It’s a sad day when your favourite TV show loses its mojo. Sometimes the plot becomes ridiculous, or a major character leaves.
You all know what it feels like when that go-to series you used to plan your week around suddenly changes for the worse.
Two popular series have jumped the shark this year:
- Billions, starring Paul Giamatti, as the scheming Alpha prosecutor Chuck Rhodes; and
- The ensemble zombie-apocalypse epicThe Walking Dead.
Both are recent examples of a once-loved TV show losing touch with why folks liked it in the first place. It often happens fast, a pivot point where you suddenly know the show has reached its peak and begun a downhill slide to oblivion.
The phrase “jumped the shark” was coined in 1985 because of the popular sitcom Happy Days. The show had lovable tough guy Fonzie (played by Henry Winkler) prove his bravery by jumping over a caged shark on waterskis while wearing swim trunks and his trademark leather jacket.
On Billions, the shark moment happened at the end of Season Five. Giamatti’s nemesis—fellow Alpha billionaire Bobby Axelrod, played by Damian Lewis—runs away to Switzerland to avoid going to jail.
But you don’t really see the end coming until the first episode of Season Six, when uber-elitist Rhodes gets a make-over as a man-of-the-people fighting another slimy Billionaire over a Revolution War cannon.
The Season Six plot whiplashes through the ten ridiculous episodes. It begins with a new smoother but no less cutthroat billionaire, Mike Prince, taking over Axelrod’s empire and transforming it from a vulture hedge fund into a socially responsible ESG fund.
Next, Prince manoeuvres to get, then lose, an Olympic bid for New York City. Prince then uses an obscure technicality to force Chuck out as Attorney General. Each plotline should have filled a season but was quickly resolved in 15 minutes.
The Walking Dead took longer to get totally bizarre.
People disagree on exactly when the downslide started. Some argue it happened when King Ezekiel and his pet tiger Shiva were introduced in Season Seven. However, even on a show that asks viewers to believe in zombies with a massive case of the munchies, Ezekiel and his tiger Shiva are utterly unrealistic.
Others point to another plotline in Season Seven—the appearance of the garbage people. So we were expected to believe a bunch of people choose to live in a smelly landfill, even though the location doesn’t actually protect them from zombies.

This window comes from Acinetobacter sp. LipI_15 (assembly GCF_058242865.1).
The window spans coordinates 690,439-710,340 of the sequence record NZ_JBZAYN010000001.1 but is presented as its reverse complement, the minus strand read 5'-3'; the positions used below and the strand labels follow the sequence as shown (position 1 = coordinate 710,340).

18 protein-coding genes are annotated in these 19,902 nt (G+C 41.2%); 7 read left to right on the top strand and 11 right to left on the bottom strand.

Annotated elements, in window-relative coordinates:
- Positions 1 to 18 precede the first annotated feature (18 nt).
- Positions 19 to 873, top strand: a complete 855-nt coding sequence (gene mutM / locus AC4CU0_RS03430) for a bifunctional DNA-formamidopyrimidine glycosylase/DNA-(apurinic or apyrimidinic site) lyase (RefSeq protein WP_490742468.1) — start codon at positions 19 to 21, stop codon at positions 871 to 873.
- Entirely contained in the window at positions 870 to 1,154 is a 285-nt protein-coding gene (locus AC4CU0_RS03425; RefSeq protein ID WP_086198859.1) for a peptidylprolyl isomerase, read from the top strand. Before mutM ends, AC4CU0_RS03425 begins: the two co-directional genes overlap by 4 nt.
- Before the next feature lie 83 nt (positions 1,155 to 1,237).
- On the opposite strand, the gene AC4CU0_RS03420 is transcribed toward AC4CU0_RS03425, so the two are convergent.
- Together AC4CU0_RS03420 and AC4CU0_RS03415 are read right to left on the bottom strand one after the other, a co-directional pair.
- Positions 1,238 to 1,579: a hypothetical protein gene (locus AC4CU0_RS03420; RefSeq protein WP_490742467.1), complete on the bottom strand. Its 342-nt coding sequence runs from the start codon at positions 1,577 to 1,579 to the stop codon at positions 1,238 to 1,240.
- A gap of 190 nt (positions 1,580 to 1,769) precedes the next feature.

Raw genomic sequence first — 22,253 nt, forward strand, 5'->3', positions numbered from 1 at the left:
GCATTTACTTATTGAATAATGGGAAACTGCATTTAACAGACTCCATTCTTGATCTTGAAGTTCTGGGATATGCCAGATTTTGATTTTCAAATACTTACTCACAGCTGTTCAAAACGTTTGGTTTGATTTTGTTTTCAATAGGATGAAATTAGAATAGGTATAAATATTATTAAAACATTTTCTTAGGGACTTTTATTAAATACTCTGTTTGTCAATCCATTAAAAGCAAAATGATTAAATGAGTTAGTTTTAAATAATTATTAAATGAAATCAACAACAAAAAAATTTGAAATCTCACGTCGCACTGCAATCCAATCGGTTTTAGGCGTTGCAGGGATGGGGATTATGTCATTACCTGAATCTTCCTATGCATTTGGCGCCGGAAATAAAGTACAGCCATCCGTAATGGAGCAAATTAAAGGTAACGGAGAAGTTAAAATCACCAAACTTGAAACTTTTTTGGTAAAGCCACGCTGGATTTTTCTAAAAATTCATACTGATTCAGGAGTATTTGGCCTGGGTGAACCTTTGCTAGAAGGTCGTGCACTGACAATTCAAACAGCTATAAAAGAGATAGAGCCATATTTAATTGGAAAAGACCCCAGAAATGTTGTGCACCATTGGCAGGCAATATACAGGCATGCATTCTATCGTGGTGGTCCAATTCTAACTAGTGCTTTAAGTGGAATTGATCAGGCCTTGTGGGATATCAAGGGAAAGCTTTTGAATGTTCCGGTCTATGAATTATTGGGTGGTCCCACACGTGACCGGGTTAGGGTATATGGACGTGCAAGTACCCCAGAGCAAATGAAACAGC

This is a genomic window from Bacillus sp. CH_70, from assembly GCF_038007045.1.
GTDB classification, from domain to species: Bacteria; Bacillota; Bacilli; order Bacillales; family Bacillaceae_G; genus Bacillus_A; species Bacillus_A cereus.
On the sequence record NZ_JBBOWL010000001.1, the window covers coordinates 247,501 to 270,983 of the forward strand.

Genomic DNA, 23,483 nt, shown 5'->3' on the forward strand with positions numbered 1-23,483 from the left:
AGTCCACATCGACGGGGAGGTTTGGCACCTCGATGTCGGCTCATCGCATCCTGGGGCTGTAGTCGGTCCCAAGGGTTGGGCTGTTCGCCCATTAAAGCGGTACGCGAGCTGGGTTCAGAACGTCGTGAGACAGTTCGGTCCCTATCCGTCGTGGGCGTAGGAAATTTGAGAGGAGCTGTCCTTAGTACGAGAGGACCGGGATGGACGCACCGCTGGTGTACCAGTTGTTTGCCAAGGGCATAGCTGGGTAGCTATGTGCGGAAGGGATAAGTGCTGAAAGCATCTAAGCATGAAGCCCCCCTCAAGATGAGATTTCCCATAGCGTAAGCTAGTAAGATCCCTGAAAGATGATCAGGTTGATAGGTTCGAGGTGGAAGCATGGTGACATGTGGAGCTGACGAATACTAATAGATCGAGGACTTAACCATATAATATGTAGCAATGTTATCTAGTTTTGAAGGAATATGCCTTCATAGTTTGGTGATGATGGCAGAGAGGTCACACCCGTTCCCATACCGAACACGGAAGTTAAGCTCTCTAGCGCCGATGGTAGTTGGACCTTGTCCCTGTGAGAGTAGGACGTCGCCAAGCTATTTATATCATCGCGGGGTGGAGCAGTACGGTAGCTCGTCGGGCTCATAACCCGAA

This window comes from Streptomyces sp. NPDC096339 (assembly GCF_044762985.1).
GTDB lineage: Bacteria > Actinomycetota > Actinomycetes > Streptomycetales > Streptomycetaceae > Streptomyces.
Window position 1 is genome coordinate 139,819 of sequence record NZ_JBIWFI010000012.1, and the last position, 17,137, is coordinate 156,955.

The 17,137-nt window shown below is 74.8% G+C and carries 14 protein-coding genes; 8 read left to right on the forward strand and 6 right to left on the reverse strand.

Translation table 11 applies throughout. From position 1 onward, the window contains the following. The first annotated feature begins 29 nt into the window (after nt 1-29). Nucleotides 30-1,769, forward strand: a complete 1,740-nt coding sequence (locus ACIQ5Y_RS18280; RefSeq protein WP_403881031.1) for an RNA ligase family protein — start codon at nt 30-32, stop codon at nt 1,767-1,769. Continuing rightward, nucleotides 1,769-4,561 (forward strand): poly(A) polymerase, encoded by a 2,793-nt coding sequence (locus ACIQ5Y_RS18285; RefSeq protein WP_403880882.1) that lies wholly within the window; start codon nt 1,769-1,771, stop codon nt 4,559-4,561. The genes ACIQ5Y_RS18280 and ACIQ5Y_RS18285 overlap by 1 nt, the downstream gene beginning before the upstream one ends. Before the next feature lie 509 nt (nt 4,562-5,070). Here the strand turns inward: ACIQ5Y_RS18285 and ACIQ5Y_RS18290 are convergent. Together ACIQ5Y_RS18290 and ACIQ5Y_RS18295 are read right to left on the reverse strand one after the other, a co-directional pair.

On top of that, they speak in their own made-up language, which suggests that they’ve been surviving for so long that their speech evolved into this weird alternative. But the zombie apocalypse hasn’t been going on for that long. Come on, writers, the garbage people made no sense at all.
Here are some examples of when n other popular shows jumped the shark:
- Riverdale: in Season Two, when it turned from a simple murder mystery into a show about organ-harvesting cults, bear attacks, and serial killer parents.
- Gotham: in Season Two when Bruce Wayne’s clone was added.
- Designated Survivor: in Season Three when they pivoted to the storyline about a virus that sterilizes BIPOC (Black, Indigenous, and people of colour) populations.
- Once Upon a Time: in Season Two, when they rehashed the memory wipe plotline, and in Season Three, when they introduced characters from Frozen.
- The Handmaid’s Tale: in the first season, any character could be taken away and killed at any moment, which created tension when June was doing something she could get killed for. But in later seasons, June broke all kinds of rules but was spared, erasing any suspense about whether or not she’d survive.
In TV, the familiar is comfortable. It’s part of why we tune in. So it’s sad when you realize the writing staff has run out of ideas. When their jokes get sad. When, while watching the show, you’re wondering whether you have clipped your toenails recently.
That’s when it’s time to face the cold, hard truth. You need to give your favourite show the boot and find a new cast of characters to love.